The mighty sun peeked from behind the rugged mountains of the town Saka, Hiroshima, and sluggishly emerged higher. The sun rays generously hit the ocean, causing its surface to gleam as the balmy summer breeze carefully carried the dulcet chirping of the birds and the fragrance of the dainty flowers throughout the city. The small town of Saka remained a serene residence for its inhabitants.
Bun Hashizume, an avid fourteen-year-old, lived a contented life with her parents and siblings in the town. Taking leisurely strolls along with the flower gardens, ascending the majestic oak tree and admiring the beautiful ocean, and indulging in endless conversations with her best pal Hitoshi were pretty much the details of her routine. She aspired to become a poet as Hitoshi desired to become an author.
The dawn of 6th august, 1945 bloomed like any other. Bun Hashizume set out to work at the Ministry of communications in Hiroshima. It was around 8:15 AM and Hashizume was standing near a window on the third floor. She was bewildered when a sudden powerful light beam splitting into vibrant rays momentarily blinded her sight. That was the moment when the American US B-29 warplane dropped the lethal bomb bearing the moniker ‘Little- boy’ over Hiroshima.
The bomb exploded with a drastic thud as it hit Hiroshima. It annihilated the buildings, shattered the glasses, demolished the edifices, and eliminated 70,000 lives instantaneously, and victimized another 10,000 lives as the rapid-fire commenced. Moreover, the intense radiation ejected by the nuclear bomb was starting to affect the civilians. The hospitals were crammed with injured patients and the relief efforts rendered by the government were below the par.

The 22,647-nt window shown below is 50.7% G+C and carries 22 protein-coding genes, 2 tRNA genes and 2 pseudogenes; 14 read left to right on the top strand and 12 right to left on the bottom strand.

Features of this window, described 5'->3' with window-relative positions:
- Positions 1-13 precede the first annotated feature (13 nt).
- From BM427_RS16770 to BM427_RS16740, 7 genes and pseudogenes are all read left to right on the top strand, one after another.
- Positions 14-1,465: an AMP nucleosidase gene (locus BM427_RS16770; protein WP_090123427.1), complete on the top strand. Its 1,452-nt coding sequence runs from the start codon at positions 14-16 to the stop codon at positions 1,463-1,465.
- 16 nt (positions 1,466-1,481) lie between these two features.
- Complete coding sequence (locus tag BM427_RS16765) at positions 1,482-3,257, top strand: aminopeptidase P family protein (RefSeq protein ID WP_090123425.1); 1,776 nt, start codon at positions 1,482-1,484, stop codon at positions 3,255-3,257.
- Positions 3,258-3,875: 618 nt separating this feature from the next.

Finally, acquiring consciousness after her concussion, Hashizume attempted to fight back the aching agony in her limbs as she willed herself to stand up. After a finite number of sloppy foot-steps, she stumbled her way out of the building as blood droplets resumed to ooze out from the wound in her head. She was fortunate to find an elderly woman who offered to walk Hashizume to the nearby hospital.
The walk to the hospital was horrid. Hashizume perceived that her entire town was demolished and the path was covered with innumerable injured people screaming in agony, wrecked people mourning over the corpses of their relatives and desperate people jostling their way to any nearby shelter to protect themselves.
The next morning, dubious and concerned if her family survived the bombing, Hashizume decided to get back home. Placing cautious steps amidst the relatively less fervent fire, Hashizume made it to her place and was delighted to reconcile with her mother but had lost her brother and Hitoshi to the catastrophe.
After years of being tormented by trauma and dwelling in the dark chambers of depression, Hashizume stepped forward to share her experience, and talking about it helped her to heal. She eventually became a poet who penned down her authentic thoughts and fed her readers with motivation and optimism.
Even at the end of this disaster, she admits that hasn’t developed resentment towards the human race. More than being appalled by the fact that human beings dropped a bomb on other human beings, she was genuinely astounded by how wonderful human beings can be after such turmoil.